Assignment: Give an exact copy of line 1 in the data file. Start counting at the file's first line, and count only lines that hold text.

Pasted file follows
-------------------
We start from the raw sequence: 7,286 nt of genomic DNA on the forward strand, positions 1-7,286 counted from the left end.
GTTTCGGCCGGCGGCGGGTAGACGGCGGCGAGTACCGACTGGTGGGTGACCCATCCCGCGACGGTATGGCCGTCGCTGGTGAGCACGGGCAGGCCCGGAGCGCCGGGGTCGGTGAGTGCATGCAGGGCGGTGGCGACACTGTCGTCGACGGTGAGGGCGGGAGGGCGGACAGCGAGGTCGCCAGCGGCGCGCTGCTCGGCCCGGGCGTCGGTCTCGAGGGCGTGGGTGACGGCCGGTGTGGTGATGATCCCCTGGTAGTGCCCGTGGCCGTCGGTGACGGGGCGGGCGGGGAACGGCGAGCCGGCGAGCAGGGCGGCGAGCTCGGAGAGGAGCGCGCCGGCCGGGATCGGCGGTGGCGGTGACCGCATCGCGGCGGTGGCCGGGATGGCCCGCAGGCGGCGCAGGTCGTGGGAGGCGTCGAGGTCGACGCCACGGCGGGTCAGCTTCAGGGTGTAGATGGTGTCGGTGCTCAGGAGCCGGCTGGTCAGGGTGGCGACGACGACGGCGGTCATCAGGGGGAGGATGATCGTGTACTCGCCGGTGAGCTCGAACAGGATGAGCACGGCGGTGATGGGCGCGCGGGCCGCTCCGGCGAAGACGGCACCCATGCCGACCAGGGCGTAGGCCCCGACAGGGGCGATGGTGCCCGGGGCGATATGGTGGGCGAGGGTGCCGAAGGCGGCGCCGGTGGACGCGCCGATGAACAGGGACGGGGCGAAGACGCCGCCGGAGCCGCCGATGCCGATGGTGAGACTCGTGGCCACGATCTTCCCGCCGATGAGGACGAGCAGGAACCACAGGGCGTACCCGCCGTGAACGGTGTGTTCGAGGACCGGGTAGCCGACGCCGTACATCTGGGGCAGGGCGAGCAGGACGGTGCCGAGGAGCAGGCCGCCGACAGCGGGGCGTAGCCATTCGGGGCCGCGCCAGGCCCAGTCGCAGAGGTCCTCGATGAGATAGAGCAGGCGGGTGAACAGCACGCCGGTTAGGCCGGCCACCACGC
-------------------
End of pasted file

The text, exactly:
We start from the raw sequence: 7,286 nt of genomic DNA on the forward strand, positions 1-7,286 counted from the left end.